Although it can seem insignificant, a bike stand that can lift your bike to a comfortable working height is worth its weight in gold.
Mountain Bike Kickstand Or No Kickstand (The Pros And Cons)
Kickstand for full-suspension bike
As with anything in life that is the slightest bit controversial, there are two schools of thought when it comes to using kickstands on mountain bikes. This is mainly because some folks, frankly, have too much time on their hands.
To save you the hassle of having to delve through bike forums yourself looking for the answer to this one, I’ve summarised the main pros and cons below.
Despite what people will have you think, the decision whether to use a kickstand or not is entirely your choice. In my opinion, they’re a good piece of kit and I’ve got one fitted to my mtb. So, before I list the pros and cons, I’ll give you a quick run-through of a few of the best kickstands available.
Shall we take a look?
|1. BV Bike Kickstand||View product|
|2. Portland Design Works Power Stance Kickstand||View product|
|3. Corki Portable Bike Kickstand||View product|
Bike kickstand types
Broadly speaking there are three main types of kickstand: Center-mount, Rear-mount, and a new type known as Removable.
I’ve got a recommendation below for each of these, let’s take a look at them now.
Center mount kickstand
This is the traditional style of kickstand. It fits securely to the bike frame and won’t get in the way of disc brakes or derailleur mechanism. This stand has one bolt to fit it and a twist lock to adjust the height of the stand to make it suitable for bikes of 24”-29”.
It’s worth remembering that in order to fit this style of stand your bike frame needs to have a bolt hole just behind the bottom bracket slot (where the pedals crank fits through). The bolt at the top of the stand goes down through this hole to lock the stand in place. Bikes that don’t have this hole can’t use this type of stand.
View Details on Amazon
Rear mount kickstand
This is my personal favorite style of kickstand. This looks like the center-mount stand but attaches further back on the bike frame around the mid-point of the chainstay (between the crank and the rear hub).
You can use this stand whether you have the bolt hole mentioned above, or not. So it is more versatile.
I also find that the pedals have a tendency to catch a center-mount stand as they turn. Not so with a rear-mount stand which is kept safely out of reach of the pedals. This one attaches easily with three bolts and is adjustable to suit bikes of between 24”-28”. View Details on Amazon
This is quite an intriguing style of kickstand, isn’t it?
Fit the bracket on to your rear hub, then pop the stand onto your bike frame using the included bracket (which tucks out of the way beneath your bottle holder). When you need to prop your bike up, just slide the stand into the bracket and voila! Your bike stands up all by itself.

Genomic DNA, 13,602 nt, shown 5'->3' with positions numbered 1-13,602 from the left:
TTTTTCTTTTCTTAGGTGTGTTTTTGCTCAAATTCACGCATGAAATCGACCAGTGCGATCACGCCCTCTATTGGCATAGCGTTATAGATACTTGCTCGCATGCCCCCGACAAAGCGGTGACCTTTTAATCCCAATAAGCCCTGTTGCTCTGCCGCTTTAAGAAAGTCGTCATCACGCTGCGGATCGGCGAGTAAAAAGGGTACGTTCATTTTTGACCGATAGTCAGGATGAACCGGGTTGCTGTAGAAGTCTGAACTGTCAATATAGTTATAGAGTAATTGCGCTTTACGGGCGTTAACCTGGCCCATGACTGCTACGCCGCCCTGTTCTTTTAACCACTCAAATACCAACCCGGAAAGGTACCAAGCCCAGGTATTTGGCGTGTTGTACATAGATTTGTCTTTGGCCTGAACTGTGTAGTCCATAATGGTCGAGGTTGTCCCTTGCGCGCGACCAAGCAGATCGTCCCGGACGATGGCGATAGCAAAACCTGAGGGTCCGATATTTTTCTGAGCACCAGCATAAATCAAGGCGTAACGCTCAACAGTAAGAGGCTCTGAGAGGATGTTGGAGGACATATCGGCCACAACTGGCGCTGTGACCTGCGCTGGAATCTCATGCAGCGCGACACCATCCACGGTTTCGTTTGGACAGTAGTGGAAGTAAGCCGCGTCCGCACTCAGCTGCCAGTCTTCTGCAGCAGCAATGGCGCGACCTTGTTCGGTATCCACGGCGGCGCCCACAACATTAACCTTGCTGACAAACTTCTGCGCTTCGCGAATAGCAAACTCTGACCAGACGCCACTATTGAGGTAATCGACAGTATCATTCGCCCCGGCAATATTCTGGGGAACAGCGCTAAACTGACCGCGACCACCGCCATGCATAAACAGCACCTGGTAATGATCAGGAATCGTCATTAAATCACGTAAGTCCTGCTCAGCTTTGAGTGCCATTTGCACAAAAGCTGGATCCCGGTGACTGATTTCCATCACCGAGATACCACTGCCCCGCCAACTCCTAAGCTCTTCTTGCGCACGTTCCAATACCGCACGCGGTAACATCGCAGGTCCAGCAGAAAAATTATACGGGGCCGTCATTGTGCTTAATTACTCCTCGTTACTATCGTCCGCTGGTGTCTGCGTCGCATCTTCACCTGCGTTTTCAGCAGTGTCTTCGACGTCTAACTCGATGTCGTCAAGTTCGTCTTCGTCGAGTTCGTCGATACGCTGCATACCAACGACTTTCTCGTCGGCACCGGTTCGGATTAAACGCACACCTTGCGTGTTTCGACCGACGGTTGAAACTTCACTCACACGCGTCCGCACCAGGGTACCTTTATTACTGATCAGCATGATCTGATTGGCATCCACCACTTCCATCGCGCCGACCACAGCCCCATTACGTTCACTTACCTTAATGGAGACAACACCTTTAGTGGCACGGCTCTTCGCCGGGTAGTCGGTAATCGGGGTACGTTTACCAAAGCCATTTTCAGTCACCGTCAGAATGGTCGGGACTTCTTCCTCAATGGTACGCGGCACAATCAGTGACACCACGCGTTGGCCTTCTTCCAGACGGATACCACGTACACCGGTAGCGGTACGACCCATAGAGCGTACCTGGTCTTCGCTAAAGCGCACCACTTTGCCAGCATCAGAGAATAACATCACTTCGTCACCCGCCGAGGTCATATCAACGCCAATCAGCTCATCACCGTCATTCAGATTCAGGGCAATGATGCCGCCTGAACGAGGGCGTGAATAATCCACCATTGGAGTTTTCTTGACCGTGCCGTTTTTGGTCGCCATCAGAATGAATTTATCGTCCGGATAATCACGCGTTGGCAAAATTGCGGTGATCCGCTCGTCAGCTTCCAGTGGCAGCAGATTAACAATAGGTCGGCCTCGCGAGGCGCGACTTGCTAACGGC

It has the advantages of a kickstand and also the (apparent) advantages of not having a kickstand. Nice piece of kit. View Details on Amazon
Why no kickstand on mountain bike?
Okay, let’s take a look at the Pros and Cons of kickstands on mountainbikes.
- Less chance of damage when your bike isn’t laying flat on the ground for someone to trip over
- Easy to load/unload the bike when it’s standing up
- Useful for carrying out simple maintenance tasks
- Great for when you’re cleaning your bike down at the end of a ride
- Adding extra weight – as with adding anything to a bike, a kickstand will add a (small) amount of extra weight. Would this be noticeable? I don’t think so
- Catching on objects – if you’ve had a kickstand before you’ll know that they have a swept-back position when stowed, so this is unlikely to happen. Also, speaking from personal experience, I haven’t yet caught anything on my kickstand in 6 years…
How to stand up a bike without a kickstand
Fancy a bit of a laugh about life without a kickstand? Then check out this video below. I think that the last method would give me nightmares!data:image/gif;base64,R0lGODlhAQABAAAAACH5BAEKAAEALAAAAAABAAEAAAICTAEAOw==
Mountain bike kickstand alternative
Thanks for joining me to look at mtb kickstands today. I hope that this selection gives you a few ideas for choosing the perfect stand for you and your bike. As with anything controversial (even kickstands!), there are always arguments for and against something. To my mind though, the pros outweigh the cons and I’m happy to keep the kickstand on my mountain bike.
Have fun on your mtb and stay sharp.